Charles Crothers

Professor of Sociology / Emeritus Professor

Charles CrothersSocial scientist Professor Crothers is concerned with trying to answer the big question: How is society organised? Fuzzy, not empirically-based thinking in this area dogs the discipline of sociology he believes and Professor Crothers’ concise research has seen his lifetime of sociological work recognised by The Sociological Association of Aotearoa New Zealand in 2008. He was also president of this association in 1994.

After cutting his teeth as a junior lecturer at Victoria University in Wellington, he’s spent time lecturing at the University of Auckland, the University of Natal in Durban and for shorter periods at the Universities of Oregon and Waterloo. He’s also been a fellow at the University of Sussex to research the globalisation of sociology and executive member, secretary and then vice-president of the International Sociological Association's Research Committee. He has been co-editor of the Sociological Association of Aotearoa/New Zealand’s journal New Zealand Sociology and currently edits the Royal Society of New Zealand’s Kotuitui: New Zealand Journal of Social Sciences Online, and in 2018 published Sociologies of New Zealand.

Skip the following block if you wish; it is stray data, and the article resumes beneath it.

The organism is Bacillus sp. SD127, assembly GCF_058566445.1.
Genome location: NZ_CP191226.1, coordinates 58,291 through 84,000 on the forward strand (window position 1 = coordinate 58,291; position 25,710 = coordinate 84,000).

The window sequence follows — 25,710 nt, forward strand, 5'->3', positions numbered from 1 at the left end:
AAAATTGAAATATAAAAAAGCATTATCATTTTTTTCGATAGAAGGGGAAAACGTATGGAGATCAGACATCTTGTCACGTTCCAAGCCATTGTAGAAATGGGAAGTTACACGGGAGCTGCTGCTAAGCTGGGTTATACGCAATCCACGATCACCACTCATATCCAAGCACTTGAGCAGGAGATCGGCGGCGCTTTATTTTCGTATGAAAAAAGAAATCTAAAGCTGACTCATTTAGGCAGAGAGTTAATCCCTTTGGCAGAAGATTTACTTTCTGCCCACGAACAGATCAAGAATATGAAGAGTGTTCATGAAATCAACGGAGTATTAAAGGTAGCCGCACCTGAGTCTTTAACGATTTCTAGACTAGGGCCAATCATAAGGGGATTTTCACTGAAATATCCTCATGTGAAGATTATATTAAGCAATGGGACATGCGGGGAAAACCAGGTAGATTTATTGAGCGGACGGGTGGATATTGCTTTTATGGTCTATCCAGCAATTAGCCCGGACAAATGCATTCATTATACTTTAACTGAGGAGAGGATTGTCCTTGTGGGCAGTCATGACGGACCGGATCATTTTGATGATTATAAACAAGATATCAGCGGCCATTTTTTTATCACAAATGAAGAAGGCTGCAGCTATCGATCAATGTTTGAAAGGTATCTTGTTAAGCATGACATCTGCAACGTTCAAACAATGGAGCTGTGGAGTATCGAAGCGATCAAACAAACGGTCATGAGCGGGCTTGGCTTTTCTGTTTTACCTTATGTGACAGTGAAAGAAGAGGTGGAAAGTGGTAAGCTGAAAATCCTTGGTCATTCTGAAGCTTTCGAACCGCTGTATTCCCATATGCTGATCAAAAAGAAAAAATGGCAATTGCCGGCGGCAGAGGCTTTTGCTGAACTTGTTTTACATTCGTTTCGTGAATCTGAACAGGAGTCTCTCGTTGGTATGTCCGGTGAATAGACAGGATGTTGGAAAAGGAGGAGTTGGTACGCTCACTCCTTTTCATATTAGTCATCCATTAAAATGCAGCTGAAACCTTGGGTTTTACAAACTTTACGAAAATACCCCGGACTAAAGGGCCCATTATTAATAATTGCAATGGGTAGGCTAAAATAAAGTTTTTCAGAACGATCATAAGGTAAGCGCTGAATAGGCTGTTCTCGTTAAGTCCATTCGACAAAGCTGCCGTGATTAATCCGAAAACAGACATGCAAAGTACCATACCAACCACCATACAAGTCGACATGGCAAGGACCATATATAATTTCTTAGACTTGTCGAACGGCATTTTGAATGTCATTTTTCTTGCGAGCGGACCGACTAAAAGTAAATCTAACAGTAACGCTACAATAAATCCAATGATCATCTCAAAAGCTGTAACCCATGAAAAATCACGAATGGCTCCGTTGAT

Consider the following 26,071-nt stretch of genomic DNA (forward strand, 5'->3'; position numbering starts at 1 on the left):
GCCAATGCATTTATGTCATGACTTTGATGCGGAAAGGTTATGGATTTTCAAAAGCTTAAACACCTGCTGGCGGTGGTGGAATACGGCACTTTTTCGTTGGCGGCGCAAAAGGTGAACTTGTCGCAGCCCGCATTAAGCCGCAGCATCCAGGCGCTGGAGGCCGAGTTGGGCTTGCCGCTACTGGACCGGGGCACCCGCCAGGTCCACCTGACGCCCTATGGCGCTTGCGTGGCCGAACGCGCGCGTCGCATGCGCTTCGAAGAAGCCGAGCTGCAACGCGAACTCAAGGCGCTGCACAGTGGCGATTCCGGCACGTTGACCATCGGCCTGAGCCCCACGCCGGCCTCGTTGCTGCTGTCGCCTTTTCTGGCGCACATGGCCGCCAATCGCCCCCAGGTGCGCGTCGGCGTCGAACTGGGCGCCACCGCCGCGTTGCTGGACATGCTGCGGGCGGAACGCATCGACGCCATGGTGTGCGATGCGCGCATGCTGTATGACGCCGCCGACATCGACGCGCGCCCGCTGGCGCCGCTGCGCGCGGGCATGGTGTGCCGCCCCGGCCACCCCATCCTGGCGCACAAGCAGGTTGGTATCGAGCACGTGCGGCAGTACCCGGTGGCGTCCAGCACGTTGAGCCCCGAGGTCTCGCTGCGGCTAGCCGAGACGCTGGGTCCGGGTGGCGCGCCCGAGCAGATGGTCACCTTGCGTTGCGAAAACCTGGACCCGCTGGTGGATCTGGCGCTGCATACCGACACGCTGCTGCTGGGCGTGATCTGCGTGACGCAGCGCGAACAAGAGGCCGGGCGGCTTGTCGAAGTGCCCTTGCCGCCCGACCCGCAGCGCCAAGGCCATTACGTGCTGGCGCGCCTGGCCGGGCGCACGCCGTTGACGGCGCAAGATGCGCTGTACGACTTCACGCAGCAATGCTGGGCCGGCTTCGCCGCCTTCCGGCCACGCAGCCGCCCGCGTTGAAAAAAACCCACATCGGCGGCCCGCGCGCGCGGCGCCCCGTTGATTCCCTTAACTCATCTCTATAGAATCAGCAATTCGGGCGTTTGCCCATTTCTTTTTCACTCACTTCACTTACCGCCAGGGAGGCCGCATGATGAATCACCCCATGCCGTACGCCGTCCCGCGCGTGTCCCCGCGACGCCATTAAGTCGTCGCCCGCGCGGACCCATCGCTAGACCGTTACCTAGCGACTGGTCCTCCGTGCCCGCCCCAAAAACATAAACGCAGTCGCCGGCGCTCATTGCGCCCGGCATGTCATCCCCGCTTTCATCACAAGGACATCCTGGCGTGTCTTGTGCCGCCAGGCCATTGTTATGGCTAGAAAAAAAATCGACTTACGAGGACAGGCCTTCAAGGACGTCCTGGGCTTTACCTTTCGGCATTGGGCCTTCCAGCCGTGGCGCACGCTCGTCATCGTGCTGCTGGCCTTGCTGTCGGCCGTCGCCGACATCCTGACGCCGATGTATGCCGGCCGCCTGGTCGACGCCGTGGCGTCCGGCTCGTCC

He Is currently on editorial boards for Current Sociology and The American Sociologist and recently ended a term on the International Sociological Association’s Book series editorial Board. As part of his support for community-based research Charles has been appointed Kaiārahi (Navigator) for Community Research, and is a senior research associate at the University of Johannesburg.

Recent research into Auckland has seen Professor Crothers trying to unearth the social structure of Auckland, although he won’t be drawn on whether the mayor or the Mad Butcher is really running the show. His thirst to understand what holds society together over time has involved studying how a wide range of social forms hang together to form the overall social structure including voluntary organisations (NGOs), social class inequality, poverty and social exclusion, neo-liberalism and its effects, economic power structures, occupations, organisations, communities, households, networks, life events, ideologies, voting and social wellbeing.